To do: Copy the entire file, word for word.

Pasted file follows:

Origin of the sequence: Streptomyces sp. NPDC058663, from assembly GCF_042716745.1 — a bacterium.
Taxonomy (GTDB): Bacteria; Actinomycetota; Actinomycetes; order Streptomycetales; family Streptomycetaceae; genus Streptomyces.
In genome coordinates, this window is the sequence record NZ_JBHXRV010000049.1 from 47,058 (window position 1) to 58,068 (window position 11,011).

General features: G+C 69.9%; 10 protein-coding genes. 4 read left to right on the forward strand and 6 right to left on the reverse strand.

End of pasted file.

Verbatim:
Origin of the sequence: Streptomyces sp. NPDC058663, from assembly GCF_042716745.1 — a bacterium.
Taxonomy (GTDB): Bacteria; Actinomycetota; Actinomycetes; order Streptomycetales; family Streptomycetaceae; genus Streptomyces.
In genome coordinates, this window is the sequence record NZ_JBHXRV010000049.1 from 47,058 (window position 1) to 58,068 (window position 11,011).

General features: G+C 69.9%; 10 protein-coding genes. 4 read left to right on the forward strand and 6 right to left on the reverse strand.